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Trick or Treat: 6 Creepy Halloween Urban Legends

These freaky urban legends will have you staying in on All Hallows' Eve.

halloween urban legends
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  • Photo Credit: Brett Kiger / Flickr (CC)

Take your pick: poisonous lollipops or murder by a Captain Hook impersonator. Each year, Halloween brings with it a few very elaborate urban legends that keep many trick-or-treaters on their toes. Care to separate fact from fiction? Be careful trick or treaters, a few of these spooky Halloween tales are rooted in fact.

1. Bloody Mary

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  • Photo Credit: fiction of reality / Flickr (CC)

Mirrors are quite essential during All Hallows’ Eve. How else do you perfect your freaky clown makeup? But according to one popular Halloween urban legend, you should be careful what you say while gazing into the looking glass. If you repeat the words “Bloody Mary” a set number of times while staring into your reflection (most claim three, though the number changes), an evil woman from the other side may appear and try to drag you through the mirror. And no, she doesn’t arrive with brunch cocktails.

Related: 9 Bone-Chilling Bloody Mary Stories 

2. Corrupted Candy

The common saying “don’t take candy from strangers” dates back to the abduction of Charley Ross in 1874, who was lured into a horse-drawn carriage with a treat and never seen again. So while there is an ounce of truth to the saying, not all candy is out to do evil. Still, the annual rumors persist and run the gamut—from razor blades hidden inside candy apples to candy corn laced with arsenic. While poisoned candy remains in the realm of urban legend, instances of sharp objects concealed inside foodstuffs and handed out during Halloween have occurred. Moral of the story? Be cautious with your sweets.

Related: The Disappearance of Charley Ross 

3. Halloween Massacre

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  • Photo Credit: GhostTheory

Ready, set, say cheese! Or stare devilishly into the camera while wearing a black mask. One particular photo from 1962 continues to spread a legendary story about a Halloween massacre. The plot goes that the man in the black mask in the photo above was at a costume party and decided to lock all the doors in order to attempt murdering each and every guest. Seven partygoers met their end and the man was never caught. It wasn’t until 1969 that his mask was found by the FBI. Is it true? Obviously not. But the possibility of such a slaying still sends shivers down the spines of costumed revelers everywhere.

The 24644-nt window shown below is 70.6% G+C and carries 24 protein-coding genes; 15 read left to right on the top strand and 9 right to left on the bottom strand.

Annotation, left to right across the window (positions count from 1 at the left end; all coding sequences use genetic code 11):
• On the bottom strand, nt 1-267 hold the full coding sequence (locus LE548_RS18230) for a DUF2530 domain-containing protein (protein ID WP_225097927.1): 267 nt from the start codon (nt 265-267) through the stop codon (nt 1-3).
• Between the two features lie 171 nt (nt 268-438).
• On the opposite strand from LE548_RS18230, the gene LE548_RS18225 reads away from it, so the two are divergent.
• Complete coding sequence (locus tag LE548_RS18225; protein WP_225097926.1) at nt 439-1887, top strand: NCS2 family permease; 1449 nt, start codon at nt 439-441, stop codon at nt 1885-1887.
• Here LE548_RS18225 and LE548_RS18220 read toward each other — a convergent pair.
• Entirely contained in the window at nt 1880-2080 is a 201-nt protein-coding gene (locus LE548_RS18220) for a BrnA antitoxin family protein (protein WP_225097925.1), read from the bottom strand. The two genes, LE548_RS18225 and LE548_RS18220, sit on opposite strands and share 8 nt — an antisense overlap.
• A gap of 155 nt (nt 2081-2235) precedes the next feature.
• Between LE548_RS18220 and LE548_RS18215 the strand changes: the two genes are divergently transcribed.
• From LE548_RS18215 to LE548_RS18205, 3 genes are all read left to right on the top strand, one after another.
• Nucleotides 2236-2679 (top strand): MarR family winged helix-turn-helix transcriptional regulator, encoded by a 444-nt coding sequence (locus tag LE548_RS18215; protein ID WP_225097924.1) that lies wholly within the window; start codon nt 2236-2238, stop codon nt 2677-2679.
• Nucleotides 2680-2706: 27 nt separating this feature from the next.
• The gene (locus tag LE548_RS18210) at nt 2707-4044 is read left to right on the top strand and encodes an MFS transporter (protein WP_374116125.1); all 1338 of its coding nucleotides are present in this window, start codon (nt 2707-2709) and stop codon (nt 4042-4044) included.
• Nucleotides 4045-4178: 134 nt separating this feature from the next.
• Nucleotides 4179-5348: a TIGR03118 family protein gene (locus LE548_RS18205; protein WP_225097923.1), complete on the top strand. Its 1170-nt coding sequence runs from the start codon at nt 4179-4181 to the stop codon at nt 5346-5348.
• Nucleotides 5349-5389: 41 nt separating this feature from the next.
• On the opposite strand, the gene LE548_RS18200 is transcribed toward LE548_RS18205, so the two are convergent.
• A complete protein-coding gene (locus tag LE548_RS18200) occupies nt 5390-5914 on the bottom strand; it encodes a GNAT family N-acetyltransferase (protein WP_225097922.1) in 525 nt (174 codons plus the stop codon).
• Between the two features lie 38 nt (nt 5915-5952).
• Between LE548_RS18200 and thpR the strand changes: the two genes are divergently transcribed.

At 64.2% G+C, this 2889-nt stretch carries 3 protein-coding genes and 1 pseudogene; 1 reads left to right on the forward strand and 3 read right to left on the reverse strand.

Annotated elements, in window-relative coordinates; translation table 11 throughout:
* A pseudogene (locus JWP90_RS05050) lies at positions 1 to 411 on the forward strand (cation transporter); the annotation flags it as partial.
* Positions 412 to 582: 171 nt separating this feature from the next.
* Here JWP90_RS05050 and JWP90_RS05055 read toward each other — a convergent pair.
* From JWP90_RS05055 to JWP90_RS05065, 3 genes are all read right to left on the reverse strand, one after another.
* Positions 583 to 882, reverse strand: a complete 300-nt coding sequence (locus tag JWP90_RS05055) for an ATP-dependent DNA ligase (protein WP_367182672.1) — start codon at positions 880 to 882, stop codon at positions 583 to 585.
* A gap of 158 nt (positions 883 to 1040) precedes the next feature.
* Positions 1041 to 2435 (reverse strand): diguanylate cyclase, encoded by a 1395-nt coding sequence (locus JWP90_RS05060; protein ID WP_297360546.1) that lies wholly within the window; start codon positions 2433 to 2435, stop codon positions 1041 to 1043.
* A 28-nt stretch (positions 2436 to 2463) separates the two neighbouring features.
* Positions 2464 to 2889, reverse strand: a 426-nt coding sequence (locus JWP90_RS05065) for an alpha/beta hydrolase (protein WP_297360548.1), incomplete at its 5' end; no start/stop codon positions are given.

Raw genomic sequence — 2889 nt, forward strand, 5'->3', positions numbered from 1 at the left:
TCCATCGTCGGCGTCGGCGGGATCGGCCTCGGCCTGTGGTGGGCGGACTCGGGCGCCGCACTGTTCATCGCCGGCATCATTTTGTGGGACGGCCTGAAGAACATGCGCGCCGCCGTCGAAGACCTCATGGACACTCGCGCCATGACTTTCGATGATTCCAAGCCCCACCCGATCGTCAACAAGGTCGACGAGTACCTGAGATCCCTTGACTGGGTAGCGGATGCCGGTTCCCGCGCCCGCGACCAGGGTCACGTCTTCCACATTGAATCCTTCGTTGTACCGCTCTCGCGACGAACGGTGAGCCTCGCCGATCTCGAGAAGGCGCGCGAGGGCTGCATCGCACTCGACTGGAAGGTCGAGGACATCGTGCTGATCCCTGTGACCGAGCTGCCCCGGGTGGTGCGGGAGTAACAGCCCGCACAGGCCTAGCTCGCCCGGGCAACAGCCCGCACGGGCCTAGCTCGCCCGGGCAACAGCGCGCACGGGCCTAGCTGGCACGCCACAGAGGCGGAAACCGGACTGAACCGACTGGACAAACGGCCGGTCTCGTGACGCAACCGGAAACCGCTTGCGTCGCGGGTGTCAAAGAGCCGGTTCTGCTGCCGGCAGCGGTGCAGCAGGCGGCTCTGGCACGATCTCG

4. Acid Tattoos and Ecstasy Masquerading as Candy

You’re getting very sleepy, and very … trippy. This myth, a variation of the poisoned candy claims outlined above, purports that a different kind of foreign substance may be lurking in your kiddo's candy haul: Specifically, temporary tattoos laced with LSD and ecstasy pills masquerading as candy. Parents should watch out for houses handing out looseleaf gummies or brightly colored sweets or anything meant to be applied directly onto the skin—because surely the intent is to send your child down the rabbit hole permanently. These myths are nothing new, and while they usually crop up every Halloween, there is virtually no evidence to suggest they're based in fact. 

Related: The Origins Behind 9 Terrifying American Urban Legends 

5. The Madman with a Hook for a Hand

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  • Photo Credit: Emiliano Grusovin / Flickr (CC)

You’re a blossoming adolescent and your hormones are raging, so naturally you’d welcome the chance to make out with someone in a car after a Halloween party. But according to this tale, it may be best to keep one hand on the ignition. The story goes that while two young lovers are swapping spit, a news story comes on over the radio detailing the story of a woman who was murdered nearby. The culprit? A madman, escaped from a nearby insane asylum, with a hook for a hand. Then the teens hear a scratching along the car's exterior. Scriiitch ... Scriiitch. Against all reason, they get out to investigate and—well I'm sure you know how this will end.

The hookman tale is a classic urban legend, dating back to at least the early-1950s. In some instances, the teens escape before the killer sinks his hook into them; in other tellings, they're not so lucky. While it's nothing more than a ghost story that doubles as a cautionary tale about teen sexuality, the hookman legend may have some connection to fact—real-life lovers' lane slayings likely contribute to its longevity, while the Texarkana Murders are said to have inspired the hookman legend. 

Related: 16 Scary Books to Read in October  

6. Spider Wig

The myth of the spider wig is definitely an arachnophobe’s worst nightmare. In this story, a young woman is putting together her own costume with treasures from her grandmother’s attic. She sets her eyes on a witch hat and wig, dresses up, and heads to a party. Her scalp is a bit itchy, but she thinks nothing of it—until fellow partiers start freaking out. Out of her headgear, and crawling all over her face, are thousands of tiny little eight-legged arachnids. This creepy-crawly legend likely dates back to the 1950s, when rumors spread of women unwittingly carrying around bug infestations in their bouffant hairdos. While this specific Halloween tale is mere legend, it's easy to see why it sticks around: How many news stories have you read about poor souls with a stuffy nose or itchy ear discovering something is living inside them? 

Featured photo: Brett Kiger / Flickr (CC)